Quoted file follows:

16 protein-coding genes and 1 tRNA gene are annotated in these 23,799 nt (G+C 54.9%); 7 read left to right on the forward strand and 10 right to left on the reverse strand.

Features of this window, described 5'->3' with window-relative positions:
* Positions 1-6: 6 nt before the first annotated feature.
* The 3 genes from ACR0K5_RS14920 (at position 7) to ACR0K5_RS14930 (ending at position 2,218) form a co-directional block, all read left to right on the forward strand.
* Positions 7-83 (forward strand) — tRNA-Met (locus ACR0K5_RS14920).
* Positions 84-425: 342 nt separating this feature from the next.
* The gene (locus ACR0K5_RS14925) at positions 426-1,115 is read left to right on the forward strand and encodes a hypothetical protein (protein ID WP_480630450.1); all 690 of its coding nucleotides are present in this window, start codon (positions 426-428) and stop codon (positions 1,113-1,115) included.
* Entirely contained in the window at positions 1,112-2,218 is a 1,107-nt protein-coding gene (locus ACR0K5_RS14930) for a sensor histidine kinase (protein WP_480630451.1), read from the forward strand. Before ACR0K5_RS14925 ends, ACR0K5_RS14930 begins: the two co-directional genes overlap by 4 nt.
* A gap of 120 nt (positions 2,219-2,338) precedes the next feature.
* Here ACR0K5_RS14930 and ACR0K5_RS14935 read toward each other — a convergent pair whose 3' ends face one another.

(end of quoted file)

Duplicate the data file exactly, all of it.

16 protein-coding genes and 1 tRNA gene are annotated in these 23,799 nt (G+C 54.9%); 7 read left to right on the forward strand and 10 right to left on the reverse strand.

Features of this window, described 5'->3' with window-relative positions:
* Positions 1-6: 6 nt before the first annotated feature.
* The 3 genes from ACR0K5_RS14920 (at position 7) to ACR0K5_RS14930 (ending at position 2,218) form a co-directional block, all read left to right on the forward strand.
* Positions 7-83 (forward strand) — tRNA-Met (locus ACR0K5_RS14920).
* Positions 84-425: 342 nt separating this feature from the next.
* The gene (locus ACR0K5_RS14925) at positions 426-1,115 is read left to right on the forward strand and encodes a hypothetical protein (protein ID WP_480630450.1); all 690 of its coding nucleotides are present in this window, start codon (positions 426-428) and stop codon (positions 1,113-1,115) included.
* Entirely contained in the window at positions 1,112-2,218 is a 1,107-nt protein-coding gene (locus ACR0K5_RS14930) for a sensor histidine kinase (protein WP_480630451.1), read from the forward strand. Before ACR0K5_RS14925 ends, ACR0K5_RS14930 begins: the two co-directional genes overlap by 4 nt.
* A gap of 120 nt (positions 2,219-2,338) precedes the next feature.
* Here ACR0K5_RS14930 and ACR0K5_RS14935 read toward each other — a convergent pair whose 3' ends face one another.